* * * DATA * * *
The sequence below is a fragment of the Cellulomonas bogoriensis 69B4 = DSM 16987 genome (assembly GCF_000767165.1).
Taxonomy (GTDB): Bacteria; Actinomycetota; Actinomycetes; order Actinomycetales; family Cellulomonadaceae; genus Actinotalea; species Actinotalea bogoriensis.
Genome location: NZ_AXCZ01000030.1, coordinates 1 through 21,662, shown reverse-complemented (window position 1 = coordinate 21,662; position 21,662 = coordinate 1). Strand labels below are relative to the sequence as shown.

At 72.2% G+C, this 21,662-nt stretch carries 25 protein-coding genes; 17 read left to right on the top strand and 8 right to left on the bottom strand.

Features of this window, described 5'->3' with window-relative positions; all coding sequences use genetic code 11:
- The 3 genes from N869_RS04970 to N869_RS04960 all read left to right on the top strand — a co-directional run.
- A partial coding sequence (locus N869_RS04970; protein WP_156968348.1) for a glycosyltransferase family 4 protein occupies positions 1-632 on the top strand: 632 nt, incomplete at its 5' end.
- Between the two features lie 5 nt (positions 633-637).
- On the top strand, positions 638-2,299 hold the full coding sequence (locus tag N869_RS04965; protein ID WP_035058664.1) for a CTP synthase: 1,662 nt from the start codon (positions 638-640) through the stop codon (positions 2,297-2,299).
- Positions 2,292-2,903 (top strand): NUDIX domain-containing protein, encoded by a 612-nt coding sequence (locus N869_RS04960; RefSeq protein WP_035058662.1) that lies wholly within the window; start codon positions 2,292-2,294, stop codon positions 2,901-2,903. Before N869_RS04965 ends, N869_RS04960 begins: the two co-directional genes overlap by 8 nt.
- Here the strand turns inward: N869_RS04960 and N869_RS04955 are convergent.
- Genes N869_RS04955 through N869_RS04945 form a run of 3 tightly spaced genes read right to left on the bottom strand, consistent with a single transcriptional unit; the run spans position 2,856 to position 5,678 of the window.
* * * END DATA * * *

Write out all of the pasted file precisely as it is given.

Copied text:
The sequence below is a fragment of the Cellulomonas bogoriensis 69B4 = DSM 16987 genome (assembly GCF_000767165.1).
Taxonomy (GTDB): Bacteria; Actinomycetota; Actinomycetes; order Actinomycetales; family Cellulomonadaceae; genus Actinotalea; species Actinotalea bogoriensis.
Genome location: NZ_AXCZ01000030.1, coordinates 1 through 21,662, shown reverse-complemented (window position 1 = coordinate 21,662; position 21,662 = coordinate 1). Strand labels below are relative to the sequence as shown.

At 72.2% G+C, this 21,662-nt stretch carries 25 protein-coding genes; 17 read left to right on the top strand and 8 right to left on the bottom strand.

Features of this window, described 5'->3' with window-relative positions; all coding sequences use genetic code 11:
- The 3 genes from N869_RS04970 to N869_RS04960 all read left to right on the top strand — a co-directional run.
- A partial coding sequence (locus N869_RS04970; protein WP_156968348.1) for a glycosyltransferase family 4 protein occupies positions 1-632 on the top strand: 632 nt, incomplete at its 5' end.
- Between the two features lie 5 nt (positions 633-637).
- On the top strand, positions 638-2,299 hold the full coding sequence (locus tag N869_RS04965; protein ID WP_035058664.1) for a CTP synthase: 1,662 nt from the start codon (positions 638-640) through the stop codon (positions 2,297-2,299).
- Positions 2,292-2,903 (top strand): NUDIX domain-containing protein, encoded by a 612-nt coding sequence (locus N869_RS04960; RefSeq protein WP_035058662.1) that lies wholly within the window; start codon positions 2,292-2,294, stop codon positions 2,901-2,903. Before N869_RS04965 ends, N869_RS04960 begins: the two co-directional genes overlap by 8 nt.
- Here the strand turns inward: N869_RS04960 and N869_RS04955 are convergent.
- Genes N869_RS04955 through N869_RS04945 form a run of 3 tightly spaced genes read right to left on the bottom strand, consistent with a single transcriptional unit; the run spans position 2,856 to position 5,678 of the window.